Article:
Finances and Fiancés: Relationship Advice From the Celt

Everybody knows the facts.  40% of all first marriages end in divorce.  Interestingly enough, there is a lot of evidence to support the idea that those statistics were created rather than found.  However, communication is still one of the largest downfalls to any relationship.  Money tends to be pretty high on that list of incommunicado.  Personally, I support open dialogue of how many dollar bills I have with the Lady Celt.  I also love talking about money in general – much to her chagrin.

So how do couples in a relationship broach the topic of money?  Knowing it can be very difficult for many people, I’d like to step in and offer support.  Today, I’d like to talk about how Lady Celt and I mince through the finance topic.  It’s not always easy, but it’s (mostly) worth it.

Financial Relationship Goals

Lady Celt and I talk about money usually about once a week – a quick recap.  We also tend to talk about once a month (usually near when I do the monthly financial checkup) about what happened and where we might need to cut back.  Sometimes once a quarter, but always at least twice a year, we talk about what money means to us.  By that I mean what it buys us: vacations, standard of living, dream conquering.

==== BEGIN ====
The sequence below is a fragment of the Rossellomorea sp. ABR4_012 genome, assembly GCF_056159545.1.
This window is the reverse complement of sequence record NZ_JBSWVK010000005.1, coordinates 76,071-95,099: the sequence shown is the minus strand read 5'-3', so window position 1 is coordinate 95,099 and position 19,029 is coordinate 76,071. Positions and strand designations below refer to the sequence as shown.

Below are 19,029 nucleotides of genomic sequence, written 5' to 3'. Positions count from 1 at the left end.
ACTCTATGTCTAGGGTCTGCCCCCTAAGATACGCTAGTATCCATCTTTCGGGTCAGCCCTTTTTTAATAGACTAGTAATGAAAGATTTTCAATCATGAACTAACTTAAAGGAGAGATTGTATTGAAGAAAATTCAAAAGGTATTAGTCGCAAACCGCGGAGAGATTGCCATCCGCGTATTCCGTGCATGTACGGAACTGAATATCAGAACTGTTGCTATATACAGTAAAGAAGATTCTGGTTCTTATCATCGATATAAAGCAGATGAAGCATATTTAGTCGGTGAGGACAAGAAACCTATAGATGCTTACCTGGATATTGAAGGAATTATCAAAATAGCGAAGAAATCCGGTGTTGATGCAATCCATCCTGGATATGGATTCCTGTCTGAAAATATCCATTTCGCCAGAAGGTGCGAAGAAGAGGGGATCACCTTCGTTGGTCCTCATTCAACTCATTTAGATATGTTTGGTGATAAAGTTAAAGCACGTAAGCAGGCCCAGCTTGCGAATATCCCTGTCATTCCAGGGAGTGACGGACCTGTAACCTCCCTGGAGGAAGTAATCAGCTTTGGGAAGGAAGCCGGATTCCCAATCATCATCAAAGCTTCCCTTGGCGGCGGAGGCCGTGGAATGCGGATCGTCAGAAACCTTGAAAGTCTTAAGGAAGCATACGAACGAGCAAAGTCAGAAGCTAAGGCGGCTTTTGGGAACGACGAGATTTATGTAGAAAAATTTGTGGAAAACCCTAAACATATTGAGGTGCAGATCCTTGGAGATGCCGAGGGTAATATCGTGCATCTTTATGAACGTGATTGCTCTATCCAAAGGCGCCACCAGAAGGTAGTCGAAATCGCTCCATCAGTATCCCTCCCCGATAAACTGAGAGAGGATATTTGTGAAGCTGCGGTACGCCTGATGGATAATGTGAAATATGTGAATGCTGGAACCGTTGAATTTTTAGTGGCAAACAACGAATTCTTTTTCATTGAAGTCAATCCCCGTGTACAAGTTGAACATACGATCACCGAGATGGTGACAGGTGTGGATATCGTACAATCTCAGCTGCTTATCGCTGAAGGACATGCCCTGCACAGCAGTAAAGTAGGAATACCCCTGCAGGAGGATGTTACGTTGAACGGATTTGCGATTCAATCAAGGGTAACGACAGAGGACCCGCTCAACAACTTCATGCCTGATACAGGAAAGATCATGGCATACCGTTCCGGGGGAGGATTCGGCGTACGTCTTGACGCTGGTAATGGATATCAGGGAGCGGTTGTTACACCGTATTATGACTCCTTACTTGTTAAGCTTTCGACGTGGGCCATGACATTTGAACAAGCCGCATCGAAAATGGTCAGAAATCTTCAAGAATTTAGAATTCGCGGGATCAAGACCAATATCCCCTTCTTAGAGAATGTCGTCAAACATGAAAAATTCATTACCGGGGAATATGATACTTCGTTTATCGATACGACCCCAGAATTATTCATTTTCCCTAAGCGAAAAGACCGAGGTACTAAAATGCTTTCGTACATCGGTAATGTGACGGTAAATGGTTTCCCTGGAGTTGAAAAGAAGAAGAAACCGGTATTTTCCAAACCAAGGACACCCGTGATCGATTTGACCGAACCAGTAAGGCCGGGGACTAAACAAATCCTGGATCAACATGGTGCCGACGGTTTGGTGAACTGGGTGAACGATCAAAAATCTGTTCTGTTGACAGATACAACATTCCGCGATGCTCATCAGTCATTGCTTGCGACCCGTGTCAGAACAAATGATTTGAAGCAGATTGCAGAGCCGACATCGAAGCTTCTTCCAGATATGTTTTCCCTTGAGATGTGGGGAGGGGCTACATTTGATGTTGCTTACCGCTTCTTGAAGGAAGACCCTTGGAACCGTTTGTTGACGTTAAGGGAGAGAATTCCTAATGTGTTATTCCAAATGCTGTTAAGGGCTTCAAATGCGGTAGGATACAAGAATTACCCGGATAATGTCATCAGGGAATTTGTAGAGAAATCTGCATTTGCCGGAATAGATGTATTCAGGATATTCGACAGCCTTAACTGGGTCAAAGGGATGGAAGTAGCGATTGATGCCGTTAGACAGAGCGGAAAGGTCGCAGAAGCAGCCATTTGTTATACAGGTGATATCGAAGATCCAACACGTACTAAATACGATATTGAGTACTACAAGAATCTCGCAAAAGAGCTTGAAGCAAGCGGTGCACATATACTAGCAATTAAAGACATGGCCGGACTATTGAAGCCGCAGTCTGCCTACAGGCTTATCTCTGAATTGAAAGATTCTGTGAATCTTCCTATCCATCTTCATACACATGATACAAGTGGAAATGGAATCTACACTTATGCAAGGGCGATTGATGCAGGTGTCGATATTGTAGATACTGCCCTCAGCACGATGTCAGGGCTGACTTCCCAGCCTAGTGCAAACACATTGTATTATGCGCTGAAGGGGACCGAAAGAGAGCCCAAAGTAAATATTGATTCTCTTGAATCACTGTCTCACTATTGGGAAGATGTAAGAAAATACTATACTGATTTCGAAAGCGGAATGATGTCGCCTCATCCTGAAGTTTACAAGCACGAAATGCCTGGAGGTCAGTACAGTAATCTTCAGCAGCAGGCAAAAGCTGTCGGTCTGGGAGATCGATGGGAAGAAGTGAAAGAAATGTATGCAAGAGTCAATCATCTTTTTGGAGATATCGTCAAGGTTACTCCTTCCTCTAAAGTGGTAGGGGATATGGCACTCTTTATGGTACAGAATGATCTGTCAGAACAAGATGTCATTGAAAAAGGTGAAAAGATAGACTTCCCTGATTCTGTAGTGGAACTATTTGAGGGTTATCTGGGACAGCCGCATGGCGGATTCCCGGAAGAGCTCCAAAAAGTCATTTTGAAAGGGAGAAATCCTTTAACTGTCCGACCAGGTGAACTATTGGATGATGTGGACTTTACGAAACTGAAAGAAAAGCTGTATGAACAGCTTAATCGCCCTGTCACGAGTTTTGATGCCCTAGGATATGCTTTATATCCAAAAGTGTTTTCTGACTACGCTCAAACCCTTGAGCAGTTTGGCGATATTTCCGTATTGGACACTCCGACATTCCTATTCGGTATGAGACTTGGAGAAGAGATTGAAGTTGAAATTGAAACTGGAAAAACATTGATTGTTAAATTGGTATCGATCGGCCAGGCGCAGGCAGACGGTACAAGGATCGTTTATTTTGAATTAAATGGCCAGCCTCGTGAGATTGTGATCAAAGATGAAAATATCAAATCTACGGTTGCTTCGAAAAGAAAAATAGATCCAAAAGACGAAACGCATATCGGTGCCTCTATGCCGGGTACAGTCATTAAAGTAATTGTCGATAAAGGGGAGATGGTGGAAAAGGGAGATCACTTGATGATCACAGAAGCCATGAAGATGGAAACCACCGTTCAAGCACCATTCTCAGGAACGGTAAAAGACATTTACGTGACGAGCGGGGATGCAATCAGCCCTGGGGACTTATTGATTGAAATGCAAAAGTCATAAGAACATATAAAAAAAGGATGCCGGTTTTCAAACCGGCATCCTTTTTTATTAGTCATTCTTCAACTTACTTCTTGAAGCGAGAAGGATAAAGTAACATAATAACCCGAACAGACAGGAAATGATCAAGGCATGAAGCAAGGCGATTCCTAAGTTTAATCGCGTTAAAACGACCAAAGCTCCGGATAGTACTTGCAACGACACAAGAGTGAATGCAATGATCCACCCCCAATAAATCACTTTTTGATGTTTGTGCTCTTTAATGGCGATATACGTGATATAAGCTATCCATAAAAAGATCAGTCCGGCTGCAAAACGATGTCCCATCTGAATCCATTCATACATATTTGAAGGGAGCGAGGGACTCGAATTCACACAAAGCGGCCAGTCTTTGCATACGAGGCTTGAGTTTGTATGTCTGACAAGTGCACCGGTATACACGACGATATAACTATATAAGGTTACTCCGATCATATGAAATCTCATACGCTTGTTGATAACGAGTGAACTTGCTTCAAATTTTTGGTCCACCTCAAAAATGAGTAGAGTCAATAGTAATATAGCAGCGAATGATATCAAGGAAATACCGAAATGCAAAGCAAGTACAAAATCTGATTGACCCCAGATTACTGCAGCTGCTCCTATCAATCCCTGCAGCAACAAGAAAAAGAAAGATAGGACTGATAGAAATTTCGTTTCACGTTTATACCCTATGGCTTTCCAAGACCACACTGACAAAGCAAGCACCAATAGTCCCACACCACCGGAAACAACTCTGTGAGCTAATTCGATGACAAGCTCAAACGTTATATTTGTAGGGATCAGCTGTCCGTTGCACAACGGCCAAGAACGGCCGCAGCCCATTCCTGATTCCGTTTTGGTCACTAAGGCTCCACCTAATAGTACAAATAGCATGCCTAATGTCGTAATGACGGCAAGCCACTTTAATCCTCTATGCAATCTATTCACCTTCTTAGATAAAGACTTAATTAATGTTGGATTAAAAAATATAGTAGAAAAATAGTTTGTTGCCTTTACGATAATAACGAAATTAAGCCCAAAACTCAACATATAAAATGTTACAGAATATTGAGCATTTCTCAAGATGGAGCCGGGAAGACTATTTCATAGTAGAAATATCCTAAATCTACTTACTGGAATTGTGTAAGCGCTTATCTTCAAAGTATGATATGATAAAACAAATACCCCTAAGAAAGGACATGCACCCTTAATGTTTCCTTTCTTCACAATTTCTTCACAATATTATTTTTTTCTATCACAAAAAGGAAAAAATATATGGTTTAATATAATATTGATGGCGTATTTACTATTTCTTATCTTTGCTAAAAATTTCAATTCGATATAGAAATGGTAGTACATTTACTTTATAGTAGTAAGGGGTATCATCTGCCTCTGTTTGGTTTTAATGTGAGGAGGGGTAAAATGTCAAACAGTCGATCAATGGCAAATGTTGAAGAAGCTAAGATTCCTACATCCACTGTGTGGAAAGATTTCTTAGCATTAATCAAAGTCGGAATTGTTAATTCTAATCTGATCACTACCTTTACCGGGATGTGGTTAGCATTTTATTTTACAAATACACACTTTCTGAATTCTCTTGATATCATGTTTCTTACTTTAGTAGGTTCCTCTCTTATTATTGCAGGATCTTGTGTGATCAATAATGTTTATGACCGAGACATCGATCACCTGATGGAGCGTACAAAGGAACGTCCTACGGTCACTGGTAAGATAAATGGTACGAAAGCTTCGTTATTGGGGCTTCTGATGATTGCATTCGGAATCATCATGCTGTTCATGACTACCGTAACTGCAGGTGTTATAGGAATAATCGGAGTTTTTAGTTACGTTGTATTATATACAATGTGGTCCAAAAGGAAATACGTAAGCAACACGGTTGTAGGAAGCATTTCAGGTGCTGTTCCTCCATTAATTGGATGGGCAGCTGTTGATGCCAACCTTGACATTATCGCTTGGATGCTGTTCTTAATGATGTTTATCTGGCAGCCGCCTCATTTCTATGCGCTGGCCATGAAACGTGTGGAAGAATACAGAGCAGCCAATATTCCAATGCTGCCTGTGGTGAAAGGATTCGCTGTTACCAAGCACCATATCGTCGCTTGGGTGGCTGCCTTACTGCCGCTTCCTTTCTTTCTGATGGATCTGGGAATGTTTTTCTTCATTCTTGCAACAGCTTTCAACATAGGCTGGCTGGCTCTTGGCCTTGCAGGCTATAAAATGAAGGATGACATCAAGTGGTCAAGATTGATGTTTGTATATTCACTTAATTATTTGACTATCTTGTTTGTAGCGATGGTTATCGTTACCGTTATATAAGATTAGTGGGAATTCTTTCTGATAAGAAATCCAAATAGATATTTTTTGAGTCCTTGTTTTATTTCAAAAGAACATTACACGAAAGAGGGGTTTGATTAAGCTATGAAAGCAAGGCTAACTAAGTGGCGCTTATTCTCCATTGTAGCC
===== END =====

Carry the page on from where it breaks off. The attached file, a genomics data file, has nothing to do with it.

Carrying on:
In our relationship, probably unsurprisingly, I handle the money.  I pay the bills, I run the retirement accounts, I pick the credit cards, etc.  It’s not that she couldn’t.  It’s that I prefer to do it and she, well, doesn’t.  I guess you could say that she’s a lady in the street and I’m a freak in the balance sheets.  This is the thing though, I’m very open with my decisions and spreadsheets.  Every business partnership agreement contains a clause that allows any partner at any time to view the accounts and financials.  All I’ve done is apply that to our personal relationship.  If she says “why?” I tell her why.  If she says “what” I show her my spreadsheets.  For the most part, she trusts that I’m doing the correct thing.  The only time she questions me is when she thinks we had more or less in the accounts.

Relationship Acrobating Kissing - Cash Flow Celt

Relationship Goals

Your relationship may require a split work load.  One of you may work the books, while the other pays the bills.  That’s fine.  Talk about each other’s preferences, and the rest of it should fall into place.

Celt’s Split Their Money

The previous section probably made you think we have a mutual account.  And we do – we have one.  That joint account is only to transfer money between her and I and generally never has more than about $500 in it.  I have my own personal IRA and checking account and she has her own checking account.  I know how much is in hers and she mine; however, her money is HER money.  My money is also her money – or so it seems.  I dunno, some things aren’t worth fighting over.